President Obama has weighed in the Ground Zero Mosque. If you believe in freedom of religion, you’re for the mosque. If you’re against the mosque, you’re obviously against one of America’s founding principles, the right to worship your own God, in your own way.
But that’s not the argument. The Ground Zero mosque controversy is not only about the First amendment or in which direction you face when you pray to God. People can have doubts about the mosque, and even oppose the mosque, and still be ardent supporters of religious freedom.
To some, especially those who lost friends and loves on September 11, the wounds are still so raw that they can’t tolerate anything near the site. They have never recovered the bodies of their children or wives or husbands. They were never able to bury them. The closest thing they had to the remains of their loved ones was the acrid dust that hung over Manhattan for days after September 11. For them, Ground Zero is the only cemetery they will ever have. Putting a shopping center up near there would be a sacrilege. Putting a mosque near there would be an abomination.
But, setting even setting aside objections based on what President Obama calls "emotional reasons," there are practical security reasons to question the wisdom of a mosque at near Ground Zero.
First, might it become a recruitment station for terrorists? In the Jewish and Christian traditions, we build churches and memorials at places where martyrs died, like St. Peter’s in Rome, or where great numbers of people sacrificed their lives for others, like Normandy or Gettysburg.
In the Islamic tradition they build monuments to commemorate their great victories. When Muslims swept through the Middle East and Europe they spared towns where people gave over their churches and temples to be converted into mosques. For them a mosque acknowledges the site of a great victory in the name of Allah.
So while some see a mosque near Ground Zero as a commemoration for innocents who died; others could claim it as the place where Islamic terrorists triumphed. The Ground Zero mosque will have an athletic facilities and youth outreach programs, What guarantees do we have that it will never be used, officially or secretly, as a recruitment station for terrorists; that jihadists won’t lurk in the background of its athletic facilities and youth center recruiting potential suicide bombers?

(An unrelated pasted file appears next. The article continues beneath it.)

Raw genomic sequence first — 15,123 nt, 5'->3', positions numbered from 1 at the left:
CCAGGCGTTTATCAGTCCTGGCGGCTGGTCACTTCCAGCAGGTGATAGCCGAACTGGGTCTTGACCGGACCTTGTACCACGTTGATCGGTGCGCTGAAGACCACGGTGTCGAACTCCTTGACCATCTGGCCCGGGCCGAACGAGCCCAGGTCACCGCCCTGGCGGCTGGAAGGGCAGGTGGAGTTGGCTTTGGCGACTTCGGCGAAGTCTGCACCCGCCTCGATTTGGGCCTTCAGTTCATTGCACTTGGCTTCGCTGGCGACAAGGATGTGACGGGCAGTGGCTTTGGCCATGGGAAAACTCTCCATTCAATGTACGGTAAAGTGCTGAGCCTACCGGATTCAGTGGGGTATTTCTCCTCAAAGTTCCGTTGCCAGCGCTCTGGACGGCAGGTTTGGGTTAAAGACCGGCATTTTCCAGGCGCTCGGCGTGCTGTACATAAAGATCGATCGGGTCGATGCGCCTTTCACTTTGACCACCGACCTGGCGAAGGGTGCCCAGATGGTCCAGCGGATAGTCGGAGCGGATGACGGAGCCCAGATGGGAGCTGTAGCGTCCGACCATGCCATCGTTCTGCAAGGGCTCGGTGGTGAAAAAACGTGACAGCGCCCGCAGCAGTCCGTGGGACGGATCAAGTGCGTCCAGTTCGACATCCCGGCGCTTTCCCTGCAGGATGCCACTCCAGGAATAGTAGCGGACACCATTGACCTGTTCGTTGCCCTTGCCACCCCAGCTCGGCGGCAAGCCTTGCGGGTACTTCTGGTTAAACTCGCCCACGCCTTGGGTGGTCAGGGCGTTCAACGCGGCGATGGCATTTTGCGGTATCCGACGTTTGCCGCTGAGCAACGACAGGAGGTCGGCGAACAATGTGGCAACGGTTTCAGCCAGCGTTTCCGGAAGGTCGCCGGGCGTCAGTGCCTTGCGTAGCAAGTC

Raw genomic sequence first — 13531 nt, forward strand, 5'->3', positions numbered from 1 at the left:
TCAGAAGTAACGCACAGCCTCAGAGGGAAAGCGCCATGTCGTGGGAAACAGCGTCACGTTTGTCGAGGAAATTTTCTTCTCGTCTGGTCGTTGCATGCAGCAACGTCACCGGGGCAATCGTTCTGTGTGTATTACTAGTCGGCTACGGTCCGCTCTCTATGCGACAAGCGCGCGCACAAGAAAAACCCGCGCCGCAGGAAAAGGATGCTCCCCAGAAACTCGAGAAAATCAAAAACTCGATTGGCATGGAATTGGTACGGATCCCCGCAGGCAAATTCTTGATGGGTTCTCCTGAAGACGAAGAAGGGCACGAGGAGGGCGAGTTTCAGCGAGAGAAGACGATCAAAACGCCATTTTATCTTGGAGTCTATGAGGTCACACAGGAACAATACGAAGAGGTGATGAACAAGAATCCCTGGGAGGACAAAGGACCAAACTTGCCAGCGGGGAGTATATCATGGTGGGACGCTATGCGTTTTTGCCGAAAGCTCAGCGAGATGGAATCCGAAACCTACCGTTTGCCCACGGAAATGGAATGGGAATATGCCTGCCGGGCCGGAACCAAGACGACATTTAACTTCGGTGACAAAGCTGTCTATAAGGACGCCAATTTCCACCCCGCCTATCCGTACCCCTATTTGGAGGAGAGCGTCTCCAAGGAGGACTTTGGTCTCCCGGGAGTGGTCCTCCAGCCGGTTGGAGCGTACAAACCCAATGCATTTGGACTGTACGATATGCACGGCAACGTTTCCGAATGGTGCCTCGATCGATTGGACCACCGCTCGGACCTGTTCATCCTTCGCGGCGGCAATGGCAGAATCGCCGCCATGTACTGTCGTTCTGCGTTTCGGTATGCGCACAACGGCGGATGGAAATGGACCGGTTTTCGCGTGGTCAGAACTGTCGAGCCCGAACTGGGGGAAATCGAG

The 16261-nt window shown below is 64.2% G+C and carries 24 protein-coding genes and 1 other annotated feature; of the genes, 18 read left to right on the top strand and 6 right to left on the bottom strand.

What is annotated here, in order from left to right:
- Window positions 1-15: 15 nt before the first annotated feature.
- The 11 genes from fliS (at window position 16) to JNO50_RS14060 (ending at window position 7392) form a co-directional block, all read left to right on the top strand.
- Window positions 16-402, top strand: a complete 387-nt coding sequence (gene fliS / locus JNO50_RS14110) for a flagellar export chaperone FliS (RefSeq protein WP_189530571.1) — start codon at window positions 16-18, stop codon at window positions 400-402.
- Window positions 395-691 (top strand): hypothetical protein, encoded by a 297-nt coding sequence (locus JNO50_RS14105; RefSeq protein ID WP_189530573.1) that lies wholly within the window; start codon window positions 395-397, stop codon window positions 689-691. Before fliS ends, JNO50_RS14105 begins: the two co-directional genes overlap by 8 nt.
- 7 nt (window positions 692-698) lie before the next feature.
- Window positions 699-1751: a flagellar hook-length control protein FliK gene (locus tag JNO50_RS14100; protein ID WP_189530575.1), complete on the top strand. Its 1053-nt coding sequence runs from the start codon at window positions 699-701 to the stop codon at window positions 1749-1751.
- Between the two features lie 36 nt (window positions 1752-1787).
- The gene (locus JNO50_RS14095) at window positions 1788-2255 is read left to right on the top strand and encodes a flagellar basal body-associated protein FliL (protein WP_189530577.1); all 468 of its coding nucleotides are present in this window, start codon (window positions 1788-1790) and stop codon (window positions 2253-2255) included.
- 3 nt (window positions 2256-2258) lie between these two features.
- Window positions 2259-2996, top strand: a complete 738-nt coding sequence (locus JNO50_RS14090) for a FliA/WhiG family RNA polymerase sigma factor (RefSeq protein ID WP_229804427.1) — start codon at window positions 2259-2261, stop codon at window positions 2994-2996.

We know in Great Britain and Germany some mosques are used to recruit suicide bombers. How much more potent would a mosque near Ground Zero be for those bent on jihad against America? Even the head of the terrorist Palestinian group Hamas has come out publicly in favor of the mosque.
Second, where is the money coming from? I’ve known Imam Feisal for years and his rather small mosque in Tribeca shows no evidence of having access to the $100 million dollars needed to build the mosque.
Where the money comes from is important because with it comes a say on what goes on there. If the donors are rich Kuwaitis grateful that America saved their country in the 1990s, that’s one thing. If it comes from the same people who support Al Qaeda or Gaza-bound flotillas, that’s quite another.
Finally, Imam Feisal Abdul Rauf’s goal is an Islamic Center to promote religious harmony among Christians, Muslims and Jews. It’s been a consistent theme of his since I met him shortly after September 11, at a course he taught at my church in Manhattan.
His Cordoba Initiative is named after a Spanish city, which in the 8th century was controlled by Muslims and in which the three religions flourished. If Imam Feisal really wants to promote harmony among religions, why not make it an interfaith center – where Christians and Jews as well as Muslims hold religious services? This would guarantee that the peaceful goals of the Cordoba Initiative prevail long after the current controversy subsides.
Imam Feisal needs to address these concerns. But President Obama should stop painting this as a choice between freedom of religion and close-minded bigotry.
Kathleen Troia "K.T." McFarland is a Fox News National Security Analyst, and host of FoxNews.com’s "DEFCON3." She attended a two semester course in Islam taught by Imam Feisal Abdul Rauf at the Center for Religious Inquiry at St Bartholomew’s Church in Manhattan.
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Kathleen Troia "K.T." McFarland is a Fox News National Security Analyst and host of FoxNews.com's "DefCon 3." She is a Distinguished Adviser to the Foundation for the Defense of Democracies and served in national security posts in the Nixon, Ford and Reagan administrations. She wrote Secretary of Defense Weinberger’s November 1984 "Principles of War Speech" which laid out the Weinberger Doctrine. Be sure to watch "K.T." every Wednesday at 1 p.m. ET on FoxNews.com's "DefCon3"-- already one of the Web's most watched national security programs.